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Proceedings Paper

Crack detection on a cantilever beam using the nearest approximation method
Author(s): Frederick A. Just; Scott L. Hendricks
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Paper Abstract

This paper deals with determination of damage location and magnitude evaluation by measuring the natural frequencies of a structure. A uniform transverse crack, located on a steel cantilever prismatic beam of rectangular cross section, is used as the model for damage. The crack on the beam is assumed to be open during the transverse vibration of the structure, thus the effect of closing and opening of the crack is ignored in the analysis. Euler-Bernoulli beam behavior is modeled and the damage effect (crack location and depth) is modeled as a torsional spring. The equations of motion of the beam with the crack are developed from Hamilton's principle. The natural frequencies for various crack depths and locations are calculated to establish a collection of failure sets. The response from an actual beam is then compared to the collection of failure sets. The failure set that most nearly approximates the actual response is used to identify the crack location and depth. This method is confirmed with the experimental vibration of a steel cantilever beam. This beam has a single damage location and the damage (crack depth) is increased by fatigue loading. The method is valid as long as the response of any of the failure sets do not overlap into the response of other failure sets. The accuracy of this procedure depends upon the type of failure sets used, (mathematical model to predict response) and the response of the system to the actual failure. The advantages and disadvantages of the method are discussed.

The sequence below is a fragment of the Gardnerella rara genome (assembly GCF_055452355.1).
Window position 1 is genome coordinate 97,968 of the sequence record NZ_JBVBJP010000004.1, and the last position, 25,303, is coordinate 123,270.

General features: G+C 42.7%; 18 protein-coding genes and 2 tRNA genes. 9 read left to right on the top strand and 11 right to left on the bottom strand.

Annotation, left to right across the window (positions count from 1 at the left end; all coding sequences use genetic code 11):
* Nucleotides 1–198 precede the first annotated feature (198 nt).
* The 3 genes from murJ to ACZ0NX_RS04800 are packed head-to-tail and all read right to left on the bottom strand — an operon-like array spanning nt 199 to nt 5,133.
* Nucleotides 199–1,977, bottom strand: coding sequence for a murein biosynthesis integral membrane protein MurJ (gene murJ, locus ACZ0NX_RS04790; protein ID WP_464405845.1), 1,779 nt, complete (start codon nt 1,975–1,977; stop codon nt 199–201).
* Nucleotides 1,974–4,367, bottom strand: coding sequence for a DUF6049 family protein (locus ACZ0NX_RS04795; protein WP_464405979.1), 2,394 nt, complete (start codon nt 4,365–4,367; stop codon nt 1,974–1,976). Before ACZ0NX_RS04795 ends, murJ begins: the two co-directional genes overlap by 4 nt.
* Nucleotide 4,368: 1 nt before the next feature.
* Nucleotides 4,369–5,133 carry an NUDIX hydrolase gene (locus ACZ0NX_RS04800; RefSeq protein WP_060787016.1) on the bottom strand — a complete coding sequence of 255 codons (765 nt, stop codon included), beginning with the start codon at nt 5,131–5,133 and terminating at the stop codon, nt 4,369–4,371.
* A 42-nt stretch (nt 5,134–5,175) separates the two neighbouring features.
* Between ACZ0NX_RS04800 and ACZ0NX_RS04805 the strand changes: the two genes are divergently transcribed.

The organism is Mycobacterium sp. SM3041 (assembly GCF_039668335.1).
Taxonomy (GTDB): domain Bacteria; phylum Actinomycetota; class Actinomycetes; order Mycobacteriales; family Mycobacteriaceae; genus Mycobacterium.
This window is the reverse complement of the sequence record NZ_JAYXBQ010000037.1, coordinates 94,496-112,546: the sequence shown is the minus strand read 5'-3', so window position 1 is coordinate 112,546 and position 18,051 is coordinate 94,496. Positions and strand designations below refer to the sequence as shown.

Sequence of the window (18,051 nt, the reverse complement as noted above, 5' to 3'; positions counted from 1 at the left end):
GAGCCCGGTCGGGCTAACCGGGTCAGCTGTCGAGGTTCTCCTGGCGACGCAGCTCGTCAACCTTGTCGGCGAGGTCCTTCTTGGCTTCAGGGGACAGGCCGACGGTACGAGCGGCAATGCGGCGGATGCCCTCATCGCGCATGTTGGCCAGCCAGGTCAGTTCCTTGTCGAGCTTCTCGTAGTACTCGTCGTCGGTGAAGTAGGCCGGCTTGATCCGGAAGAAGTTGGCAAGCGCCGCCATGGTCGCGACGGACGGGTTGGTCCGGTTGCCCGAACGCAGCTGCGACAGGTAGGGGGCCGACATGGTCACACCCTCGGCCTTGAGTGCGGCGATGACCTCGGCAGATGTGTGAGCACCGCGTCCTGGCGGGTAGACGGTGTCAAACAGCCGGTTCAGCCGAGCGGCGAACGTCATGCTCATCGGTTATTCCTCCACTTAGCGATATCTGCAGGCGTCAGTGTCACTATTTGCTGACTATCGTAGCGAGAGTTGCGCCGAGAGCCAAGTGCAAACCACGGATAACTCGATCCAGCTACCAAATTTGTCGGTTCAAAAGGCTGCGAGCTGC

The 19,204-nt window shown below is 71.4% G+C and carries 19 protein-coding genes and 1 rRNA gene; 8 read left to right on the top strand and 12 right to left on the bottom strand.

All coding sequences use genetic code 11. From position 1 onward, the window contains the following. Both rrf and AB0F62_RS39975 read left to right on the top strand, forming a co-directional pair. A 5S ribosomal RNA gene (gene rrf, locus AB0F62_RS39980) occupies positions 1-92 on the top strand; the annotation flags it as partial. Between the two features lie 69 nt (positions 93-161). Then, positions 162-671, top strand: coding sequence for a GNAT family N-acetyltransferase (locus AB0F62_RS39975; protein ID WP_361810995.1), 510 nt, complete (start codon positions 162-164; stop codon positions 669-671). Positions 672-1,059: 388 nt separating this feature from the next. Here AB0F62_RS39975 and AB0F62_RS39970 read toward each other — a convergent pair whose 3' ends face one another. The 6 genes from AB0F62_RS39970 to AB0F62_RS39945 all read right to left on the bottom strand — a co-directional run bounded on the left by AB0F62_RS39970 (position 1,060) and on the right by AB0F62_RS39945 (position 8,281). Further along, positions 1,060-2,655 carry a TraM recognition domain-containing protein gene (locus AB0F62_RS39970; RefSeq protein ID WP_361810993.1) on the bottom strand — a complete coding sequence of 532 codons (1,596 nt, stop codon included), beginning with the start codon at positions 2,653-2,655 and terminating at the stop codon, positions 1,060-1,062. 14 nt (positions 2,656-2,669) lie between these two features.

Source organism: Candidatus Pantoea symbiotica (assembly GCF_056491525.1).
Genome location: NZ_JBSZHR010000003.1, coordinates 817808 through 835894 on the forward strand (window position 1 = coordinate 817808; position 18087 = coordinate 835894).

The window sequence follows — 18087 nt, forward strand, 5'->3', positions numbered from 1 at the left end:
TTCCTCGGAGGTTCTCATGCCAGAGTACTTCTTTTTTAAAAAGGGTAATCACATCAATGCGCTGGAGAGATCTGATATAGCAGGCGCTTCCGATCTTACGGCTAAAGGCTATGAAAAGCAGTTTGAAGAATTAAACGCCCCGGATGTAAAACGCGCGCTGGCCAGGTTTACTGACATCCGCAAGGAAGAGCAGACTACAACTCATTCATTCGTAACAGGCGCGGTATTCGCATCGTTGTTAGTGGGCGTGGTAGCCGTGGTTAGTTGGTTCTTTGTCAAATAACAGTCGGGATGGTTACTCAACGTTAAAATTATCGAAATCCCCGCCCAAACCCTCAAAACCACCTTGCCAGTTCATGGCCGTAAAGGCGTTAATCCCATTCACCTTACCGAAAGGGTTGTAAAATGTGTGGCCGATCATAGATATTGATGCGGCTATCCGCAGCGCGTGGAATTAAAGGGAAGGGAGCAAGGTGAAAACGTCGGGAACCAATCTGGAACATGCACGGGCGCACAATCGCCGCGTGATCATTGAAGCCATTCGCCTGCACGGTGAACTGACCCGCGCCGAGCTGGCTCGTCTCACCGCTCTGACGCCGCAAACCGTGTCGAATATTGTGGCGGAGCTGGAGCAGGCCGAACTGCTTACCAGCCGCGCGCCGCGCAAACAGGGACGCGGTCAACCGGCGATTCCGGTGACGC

Paper Details

Date Published: 20 April 1995
PDF: 11 pages
Proc. SPIE 2446, Smart Structures and Materials 1995: Smart Systems for Bridges, Structures, and Highways, (20 April 1995); doi: 10.1117/12.207723
Show Author Affiliations
Frederick A. Just, Virginia Polytechnic Institute and State Univ. (United States)
Scott L. Hendricks, Virginia Polytechnic Institute and State Univ. (United States)


Published in SPIE Proceedings Vol. 2446:
Smart Structures and Materials 1995: Smart Systems for Bridges, Structures, and Highways
Larryl K. Matthews, Editor(s)

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